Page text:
Age Expansion of the Thirty-Second Walk Test Norms for Children

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adolescents, analysis of variance, biomechanics/statistics and numerical values, child, crosssectional studies, exercise test/methods, female, gait, human movement system, male, reference values


Purpose: The purposes of this study were to expand age ranges for a previously published normative database (n = 227) on the 30-second walk test, describe changes with age, explore contributions of subject characteristics, and verify previous data.

Methods: Children (n = 302; age, 5–17 years) from 4 urban schools were tested for distance walked in 30 seconds. Age, height, right lower extremity length, weight, sex, and race/ethnicity were recorded.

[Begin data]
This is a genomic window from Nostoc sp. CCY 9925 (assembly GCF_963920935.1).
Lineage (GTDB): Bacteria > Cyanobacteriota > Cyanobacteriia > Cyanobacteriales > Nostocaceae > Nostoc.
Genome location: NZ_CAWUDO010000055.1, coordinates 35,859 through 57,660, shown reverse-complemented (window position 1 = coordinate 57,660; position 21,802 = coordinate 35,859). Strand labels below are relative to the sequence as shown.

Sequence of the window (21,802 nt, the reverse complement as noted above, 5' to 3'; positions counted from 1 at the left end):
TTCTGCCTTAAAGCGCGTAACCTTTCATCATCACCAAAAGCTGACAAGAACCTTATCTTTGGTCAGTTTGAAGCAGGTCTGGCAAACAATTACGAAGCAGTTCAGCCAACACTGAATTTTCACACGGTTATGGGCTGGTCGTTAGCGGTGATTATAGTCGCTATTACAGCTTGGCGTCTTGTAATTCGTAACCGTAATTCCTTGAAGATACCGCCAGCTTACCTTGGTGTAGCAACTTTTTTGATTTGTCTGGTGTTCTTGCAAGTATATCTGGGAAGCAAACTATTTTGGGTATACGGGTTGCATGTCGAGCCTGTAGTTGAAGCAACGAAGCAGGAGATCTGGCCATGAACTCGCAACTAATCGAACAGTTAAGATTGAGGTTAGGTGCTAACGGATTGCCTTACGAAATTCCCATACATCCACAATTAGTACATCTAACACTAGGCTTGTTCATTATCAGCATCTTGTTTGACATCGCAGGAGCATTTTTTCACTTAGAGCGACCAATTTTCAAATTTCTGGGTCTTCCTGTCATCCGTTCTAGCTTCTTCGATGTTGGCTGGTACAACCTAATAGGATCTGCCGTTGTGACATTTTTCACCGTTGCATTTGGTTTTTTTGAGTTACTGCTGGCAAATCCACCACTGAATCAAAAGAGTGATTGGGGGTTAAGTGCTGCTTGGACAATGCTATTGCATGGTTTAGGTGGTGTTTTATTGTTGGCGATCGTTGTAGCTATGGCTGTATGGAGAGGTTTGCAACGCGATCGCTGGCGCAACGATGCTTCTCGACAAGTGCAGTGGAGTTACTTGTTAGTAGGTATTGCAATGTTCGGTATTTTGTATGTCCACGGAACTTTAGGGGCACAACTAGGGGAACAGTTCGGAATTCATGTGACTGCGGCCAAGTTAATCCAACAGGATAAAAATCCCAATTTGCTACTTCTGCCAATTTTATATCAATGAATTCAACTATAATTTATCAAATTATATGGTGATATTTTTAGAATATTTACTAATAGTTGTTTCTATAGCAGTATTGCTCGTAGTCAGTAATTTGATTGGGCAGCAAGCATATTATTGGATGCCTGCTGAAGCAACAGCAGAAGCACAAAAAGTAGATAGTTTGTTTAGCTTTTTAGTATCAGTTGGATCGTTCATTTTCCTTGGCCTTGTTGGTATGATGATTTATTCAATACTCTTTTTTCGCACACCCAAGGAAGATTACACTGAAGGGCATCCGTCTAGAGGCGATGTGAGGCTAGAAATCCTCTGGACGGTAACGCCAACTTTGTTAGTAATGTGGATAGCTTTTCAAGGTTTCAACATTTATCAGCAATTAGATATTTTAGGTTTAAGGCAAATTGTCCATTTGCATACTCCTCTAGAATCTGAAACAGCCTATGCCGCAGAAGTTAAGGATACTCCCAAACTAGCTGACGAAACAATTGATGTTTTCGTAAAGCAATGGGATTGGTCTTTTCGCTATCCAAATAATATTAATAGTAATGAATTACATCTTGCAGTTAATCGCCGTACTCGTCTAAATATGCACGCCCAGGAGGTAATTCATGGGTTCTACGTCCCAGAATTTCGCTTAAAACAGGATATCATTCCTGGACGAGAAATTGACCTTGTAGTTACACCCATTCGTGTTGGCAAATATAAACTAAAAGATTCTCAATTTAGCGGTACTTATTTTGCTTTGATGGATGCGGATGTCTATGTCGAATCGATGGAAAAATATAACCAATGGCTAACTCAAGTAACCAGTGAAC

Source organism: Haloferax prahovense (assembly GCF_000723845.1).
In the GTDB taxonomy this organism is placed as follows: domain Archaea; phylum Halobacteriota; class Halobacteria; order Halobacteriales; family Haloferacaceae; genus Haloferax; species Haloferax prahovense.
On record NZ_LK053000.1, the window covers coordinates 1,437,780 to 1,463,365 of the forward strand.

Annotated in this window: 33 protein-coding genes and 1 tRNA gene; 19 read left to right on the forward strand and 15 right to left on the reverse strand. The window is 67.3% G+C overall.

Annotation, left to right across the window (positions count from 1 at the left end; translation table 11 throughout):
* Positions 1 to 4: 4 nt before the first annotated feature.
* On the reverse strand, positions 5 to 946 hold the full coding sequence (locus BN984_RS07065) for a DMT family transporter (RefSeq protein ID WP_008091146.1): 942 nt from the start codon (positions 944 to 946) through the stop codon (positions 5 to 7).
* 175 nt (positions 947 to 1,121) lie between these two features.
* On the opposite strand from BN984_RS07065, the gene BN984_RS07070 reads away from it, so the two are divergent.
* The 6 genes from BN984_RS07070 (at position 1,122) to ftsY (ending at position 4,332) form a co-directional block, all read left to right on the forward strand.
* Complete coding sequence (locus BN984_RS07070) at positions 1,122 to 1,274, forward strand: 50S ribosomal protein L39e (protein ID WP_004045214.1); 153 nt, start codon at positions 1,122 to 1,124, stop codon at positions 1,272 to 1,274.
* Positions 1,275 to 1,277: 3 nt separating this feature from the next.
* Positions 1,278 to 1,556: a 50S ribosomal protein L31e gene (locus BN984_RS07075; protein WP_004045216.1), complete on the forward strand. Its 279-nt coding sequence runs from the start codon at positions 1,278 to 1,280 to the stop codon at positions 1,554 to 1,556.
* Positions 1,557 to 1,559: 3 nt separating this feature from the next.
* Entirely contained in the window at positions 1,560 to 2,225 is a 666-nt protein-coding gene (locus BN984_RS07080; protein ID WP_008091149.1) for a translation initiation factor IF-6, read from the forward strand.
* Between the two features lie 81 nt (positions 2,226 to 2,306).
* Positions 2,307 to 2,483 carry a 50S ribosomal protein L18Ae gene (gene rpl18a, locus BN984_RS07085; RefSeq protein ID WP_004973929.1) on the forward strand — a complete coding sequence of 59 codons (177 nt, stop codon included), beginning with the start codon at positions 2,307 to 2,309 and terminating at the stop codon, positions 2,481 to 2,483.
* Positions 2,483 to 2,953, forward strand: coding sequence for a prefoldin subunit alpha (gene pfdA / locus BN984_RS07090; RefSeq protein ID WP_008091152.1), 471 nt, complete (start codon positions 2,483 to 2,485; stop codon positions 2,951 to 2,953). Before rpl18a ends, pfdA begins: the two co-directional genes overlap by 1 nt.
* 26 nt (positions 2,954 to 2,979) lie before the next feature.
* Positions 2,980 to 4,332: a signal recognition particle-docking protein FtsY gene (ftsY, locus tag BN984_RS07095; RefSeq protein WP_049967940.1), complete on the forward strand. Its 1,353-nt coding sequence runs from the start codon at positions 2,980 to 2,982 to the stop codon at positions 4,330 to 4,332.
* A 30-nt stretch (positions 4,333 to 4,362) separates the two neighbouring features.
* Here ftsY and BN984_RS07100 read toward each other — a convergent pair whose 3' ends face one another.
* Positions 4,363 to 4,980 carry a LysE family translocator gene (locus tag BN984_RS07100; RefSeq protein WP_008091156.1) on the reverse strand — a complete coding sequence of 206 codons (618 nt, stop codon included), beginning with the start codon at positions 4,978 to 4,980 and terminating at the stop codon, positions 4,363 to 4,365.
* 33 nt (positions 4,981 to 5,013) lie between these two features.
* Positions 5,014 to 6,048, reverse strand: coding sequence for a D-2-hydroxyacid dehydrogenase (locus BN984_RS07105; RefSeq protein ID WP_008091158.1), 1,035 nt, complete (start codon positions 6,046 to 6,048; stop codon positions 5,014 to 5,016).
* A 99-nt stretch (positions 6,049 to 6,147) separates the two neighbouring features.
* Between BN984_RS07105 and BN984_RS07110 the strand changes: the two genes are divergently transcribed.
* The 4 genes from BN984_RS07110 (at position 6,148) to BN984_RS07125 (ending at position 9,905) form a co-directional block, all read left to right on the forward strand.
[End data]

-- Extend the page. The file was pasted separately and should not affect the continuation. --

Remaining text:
Results: Distance walked increased from 5 to 10 years of age, decreased slightly at age 11 years, followed by a more gradual decrease from 12 to 17 years. A significant difference in distance walked was found across ages. Right leg length, age, and weight explained 11.5% of the variance in walk distance.

Conclusion: A percentile chart of the pooled data (previous and current, n = 529) should facilitate the use of the 30-second walk test when examining children for mobility limitations.

Recommended Citation

Knutson, Loretta M., Barbara Bushman, Janice Clark Young, and Gary Ward. "Age expansion of the thirty-second walk test norms for children." Pediatric Physical Therapy 21, no. 3 (2009): 235-243.

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